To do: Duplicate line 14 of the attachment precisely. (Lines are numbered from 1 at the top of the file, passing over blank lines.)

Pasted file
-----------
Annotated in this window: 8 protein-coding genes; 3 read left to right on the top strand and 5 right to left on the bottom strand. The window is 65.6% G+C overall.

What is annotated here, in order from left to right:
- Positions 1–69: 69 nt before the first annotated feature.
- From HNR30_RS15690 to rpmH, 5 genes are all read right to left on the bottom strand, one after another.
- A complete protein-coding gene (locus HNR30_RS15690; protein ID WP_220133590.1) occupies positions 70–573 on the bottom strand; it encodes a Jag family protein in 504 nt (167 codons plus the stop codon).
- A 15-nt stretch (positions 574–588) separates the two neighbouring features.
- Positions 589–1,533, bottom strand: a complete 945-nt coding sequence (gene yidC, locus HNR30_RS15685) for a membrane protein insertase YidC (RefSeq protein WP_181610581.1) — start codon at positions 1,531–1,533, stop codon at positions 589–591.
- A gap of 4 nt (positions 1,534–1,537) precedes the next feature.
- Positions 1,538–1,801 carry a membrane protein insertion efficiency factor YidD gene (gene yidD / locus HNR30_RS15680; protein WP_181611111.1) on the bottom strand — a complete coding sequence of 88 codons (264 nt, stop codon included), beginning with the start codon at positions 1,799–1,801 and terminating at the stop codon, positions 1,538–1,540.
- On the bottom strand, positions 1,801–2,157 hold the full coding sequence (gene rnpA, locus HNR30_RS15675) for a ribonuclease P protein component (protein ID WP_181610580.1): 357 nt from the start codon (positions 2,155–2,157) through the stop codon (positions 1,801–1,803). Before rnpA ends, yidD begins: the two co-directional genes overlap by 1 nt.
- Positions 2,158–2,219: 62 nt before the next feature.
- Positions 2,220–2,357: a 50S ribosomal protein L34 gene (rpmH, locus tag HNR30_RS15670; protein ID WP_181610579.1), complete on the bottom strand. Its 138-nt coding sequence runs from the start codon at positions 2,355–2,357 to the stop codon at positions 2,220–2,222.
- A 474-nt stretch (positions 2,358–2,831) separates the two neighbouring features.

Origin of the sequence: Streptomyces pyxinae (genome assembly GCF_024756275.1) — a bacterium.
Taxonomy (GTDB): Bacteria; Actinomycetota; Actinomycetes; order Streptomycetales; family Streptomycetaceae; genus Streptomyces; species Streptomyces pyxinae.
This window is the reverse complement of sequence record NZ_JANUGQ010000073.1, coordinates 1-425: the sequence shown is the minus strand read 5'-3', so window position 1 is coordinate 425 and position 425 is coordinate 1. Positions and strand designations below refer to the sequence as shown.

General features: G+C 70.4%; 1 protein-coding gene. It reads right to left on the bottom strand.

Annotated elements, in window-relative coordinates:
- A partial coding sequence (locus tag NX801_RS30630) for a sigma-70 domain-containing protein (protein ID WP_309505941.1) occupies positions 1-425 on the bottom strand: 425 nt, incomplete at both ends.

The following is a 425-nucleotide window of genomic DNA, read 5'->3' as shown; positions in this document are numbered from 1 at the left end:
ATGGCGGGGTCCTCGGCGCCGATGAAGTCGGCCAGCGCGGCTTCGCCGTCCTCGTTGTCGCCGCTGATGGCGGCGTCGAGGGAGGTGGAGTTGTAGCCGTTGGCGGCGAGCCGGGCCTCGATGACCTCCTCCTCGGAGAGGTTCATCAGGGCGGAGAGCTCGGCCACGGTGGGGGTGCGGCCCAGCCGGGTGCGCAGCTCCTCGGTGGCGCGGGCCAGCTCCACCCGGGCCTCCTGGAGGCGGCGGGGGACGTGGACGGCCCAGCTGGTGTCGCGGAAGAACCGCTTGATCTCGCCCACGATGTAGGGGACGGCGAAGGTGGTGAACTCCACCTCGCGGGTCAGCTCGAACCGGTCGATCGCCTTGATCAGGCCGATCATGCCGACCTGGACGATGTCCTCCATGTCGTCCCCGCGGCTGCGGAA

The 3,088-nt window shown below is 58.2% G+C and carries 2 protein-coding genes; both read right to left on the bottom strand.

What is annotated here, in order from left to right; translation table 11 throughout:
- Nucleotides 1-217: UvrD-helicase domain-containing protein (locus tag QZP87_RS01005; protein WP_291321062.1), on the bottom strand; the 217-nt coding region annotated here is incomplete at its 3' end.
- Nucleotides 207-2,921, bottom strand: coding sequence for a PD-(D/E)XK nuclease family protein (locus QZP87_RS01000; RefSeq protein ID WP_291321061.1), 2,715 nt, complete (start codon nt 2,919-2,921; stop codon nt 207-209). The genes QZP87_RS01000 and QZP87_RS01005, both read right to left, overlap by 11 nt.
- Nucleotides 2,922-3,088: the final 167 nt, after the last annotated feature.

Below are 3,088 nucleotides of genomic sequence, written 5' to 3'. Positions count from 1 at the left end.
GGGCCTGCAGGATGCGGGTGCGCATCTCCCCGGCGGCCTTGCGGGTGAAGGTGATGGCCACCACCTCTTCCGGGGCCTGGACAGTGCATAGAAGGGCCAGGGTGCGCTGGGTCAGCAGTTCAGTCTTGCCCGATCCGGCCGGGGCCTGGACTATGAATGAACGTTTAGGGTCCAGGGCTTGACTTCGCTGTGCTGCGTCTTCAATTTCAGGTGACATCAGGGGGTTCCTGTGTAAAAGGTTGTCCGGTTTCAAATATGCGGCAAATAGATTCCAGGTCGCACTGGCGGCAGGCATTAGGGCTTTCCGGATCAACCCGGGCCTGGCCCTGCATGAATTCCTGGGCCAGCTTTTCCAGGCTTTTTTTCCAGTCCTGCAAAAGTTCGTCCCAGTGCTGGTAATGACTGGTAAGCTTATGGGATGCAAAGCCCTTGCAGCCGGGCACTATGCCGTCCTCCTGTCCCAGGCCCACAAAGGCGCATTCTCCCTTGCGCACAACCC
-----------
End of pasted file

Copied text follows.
Origin of the sequence: Streptomyces pyxinae (genome assembly GCF_024756275.1) — a bacterium.